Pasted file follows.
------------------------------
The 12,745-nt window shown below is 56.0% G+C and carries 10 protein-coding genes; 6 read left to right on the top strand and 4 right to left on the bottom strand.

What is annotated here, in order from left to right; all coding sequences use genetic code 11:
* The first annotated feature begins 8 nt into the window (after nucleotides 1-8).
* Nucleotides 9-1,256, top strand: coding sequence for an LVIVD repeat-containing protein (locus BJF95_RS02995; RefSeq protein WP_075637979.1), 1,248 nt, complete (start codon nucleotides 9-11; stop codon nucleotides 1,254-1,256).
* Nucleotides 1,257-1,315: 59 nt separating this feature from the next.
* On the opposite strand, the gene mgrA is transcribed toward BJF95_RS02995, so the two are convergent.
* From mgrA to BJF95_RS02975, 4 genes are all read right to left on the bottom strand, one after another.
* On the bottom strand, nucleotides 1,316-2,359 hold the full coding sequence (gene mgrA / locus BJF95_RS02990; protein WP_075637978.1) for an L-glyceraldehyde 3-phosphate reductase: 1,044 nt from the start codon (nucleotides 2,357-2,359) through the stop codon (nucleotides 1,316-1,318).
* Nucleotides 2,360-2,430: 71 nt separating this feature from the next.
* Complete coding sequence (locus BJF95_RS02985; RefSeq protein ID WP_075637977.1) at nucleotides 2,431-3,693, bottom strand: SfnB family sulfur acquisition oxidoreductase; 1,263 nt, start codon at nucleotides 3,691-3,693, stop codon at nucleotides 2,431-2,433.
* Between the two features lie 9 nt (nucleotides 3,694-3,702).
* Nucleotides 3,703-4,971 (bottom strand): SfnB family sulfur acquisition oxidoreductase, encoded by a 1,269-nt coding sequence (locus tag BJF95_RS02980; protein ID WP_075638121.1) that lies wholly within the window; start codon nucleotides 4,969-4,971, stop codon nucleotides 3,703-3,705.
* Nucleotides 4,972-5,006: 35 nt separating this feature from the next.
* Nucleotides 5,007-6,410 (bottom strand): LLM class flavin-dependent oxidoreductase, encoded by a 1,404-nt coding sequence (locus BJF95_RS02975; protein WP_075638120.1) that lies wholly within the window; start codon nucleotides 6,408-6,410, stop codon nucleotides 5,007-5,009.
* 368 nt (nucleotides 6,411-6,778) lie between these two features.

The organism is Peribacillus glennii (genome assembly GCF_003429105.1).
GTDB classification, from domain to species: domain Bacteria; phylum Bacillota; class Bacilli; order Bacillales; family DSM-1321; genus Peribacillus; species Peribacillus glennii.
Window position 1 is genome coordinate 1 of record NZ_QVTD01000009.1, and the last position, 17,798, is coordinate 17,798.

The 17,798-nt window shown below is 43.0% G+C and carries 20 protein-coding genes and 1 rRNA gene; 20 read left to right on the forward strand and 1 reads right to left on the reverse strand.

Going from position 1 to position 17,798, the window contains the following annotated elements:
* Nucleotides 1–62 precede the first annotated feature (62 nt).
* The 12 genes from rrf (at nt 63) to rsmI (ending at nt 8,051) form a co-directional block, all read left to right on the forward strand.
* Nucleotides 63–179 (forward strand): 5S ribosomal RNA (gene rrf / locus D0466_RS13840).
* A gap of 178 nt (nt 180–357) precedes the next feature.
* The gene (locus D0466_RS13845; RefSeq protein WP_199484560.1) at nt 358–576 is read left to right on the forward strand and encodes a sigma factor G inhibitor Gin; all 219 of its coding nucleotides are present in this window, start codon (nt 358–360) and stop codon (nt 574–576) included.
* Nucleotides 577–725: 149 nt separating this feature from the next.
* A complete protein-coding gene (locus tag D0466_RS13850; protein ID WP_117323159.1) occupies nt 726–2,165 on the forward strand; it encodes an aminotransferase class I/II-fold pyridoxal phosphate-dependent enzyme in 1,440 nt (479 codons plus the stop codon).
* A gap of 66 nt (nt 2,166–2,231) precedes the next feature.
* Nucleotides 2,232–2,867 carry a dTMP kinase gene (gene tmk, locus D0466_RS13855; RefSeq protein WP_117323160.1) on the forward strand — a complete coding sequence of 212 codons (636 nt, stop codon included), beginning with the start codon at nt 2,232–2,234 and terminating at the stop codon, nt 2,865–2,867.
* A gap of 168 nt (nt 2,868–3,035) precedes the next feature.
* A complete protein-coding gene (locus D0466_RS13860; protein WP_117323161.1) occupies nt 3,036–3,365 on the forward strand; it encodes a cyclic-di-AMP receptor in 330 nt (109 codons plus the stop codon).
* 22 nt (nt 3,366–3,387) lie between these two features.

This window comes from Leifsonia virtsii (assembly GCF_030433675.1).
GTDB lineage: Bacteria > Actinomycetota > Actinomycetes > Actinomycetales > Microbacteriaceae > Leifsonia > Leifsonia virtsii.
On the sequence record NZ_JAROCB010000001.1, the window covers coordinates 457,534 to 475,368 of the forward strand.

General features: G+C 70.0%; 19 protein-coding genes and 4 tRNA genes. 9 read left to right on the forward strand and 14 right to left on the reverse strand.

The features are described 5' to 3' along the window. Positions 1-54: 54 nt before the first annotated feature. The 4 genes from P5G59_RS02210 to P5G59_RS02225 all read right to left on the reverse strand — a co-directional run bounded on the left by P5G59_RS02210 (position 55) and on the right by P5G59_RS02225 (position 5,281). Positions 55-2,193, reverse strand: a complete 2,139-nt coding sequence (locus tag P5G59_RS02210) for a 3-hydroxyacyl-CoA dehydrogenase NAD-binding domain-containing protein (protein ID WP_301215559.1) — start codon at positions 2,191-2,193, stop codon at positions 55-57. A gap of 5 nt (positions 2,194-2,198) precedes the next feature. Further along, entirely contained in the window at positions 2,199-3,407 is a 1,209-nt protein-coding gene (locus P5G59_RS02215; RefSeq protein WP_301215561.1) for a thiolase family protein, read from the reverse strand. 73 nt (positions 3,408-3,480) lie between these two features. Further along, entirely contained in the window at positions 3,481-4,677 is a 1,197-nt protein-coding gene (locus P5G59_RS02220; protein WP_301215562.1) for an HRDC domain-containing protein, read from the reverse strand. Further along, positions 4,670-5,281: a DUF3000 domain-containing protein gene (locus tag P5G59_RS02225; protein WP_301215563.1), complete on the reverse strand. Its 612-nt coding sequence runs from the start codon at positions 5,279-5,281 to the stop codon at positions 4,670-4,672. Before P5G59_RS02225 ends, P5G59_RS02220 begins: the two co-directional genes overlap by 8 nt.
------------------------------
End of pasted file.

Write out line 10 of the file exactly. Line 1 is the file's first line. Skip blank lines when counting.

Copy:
* Complete coding sequence (locus BJF95_RS02985; RefSeq protein ID WP_075637977.1) at nucleotides 2,431-3,693, bottom strand: SfnB family sulfur acquisition oxidoreductase; 1,263 nt, start codon at nucleotides 3,691-3,693, stop codon at nucleotides 2,431-2,433.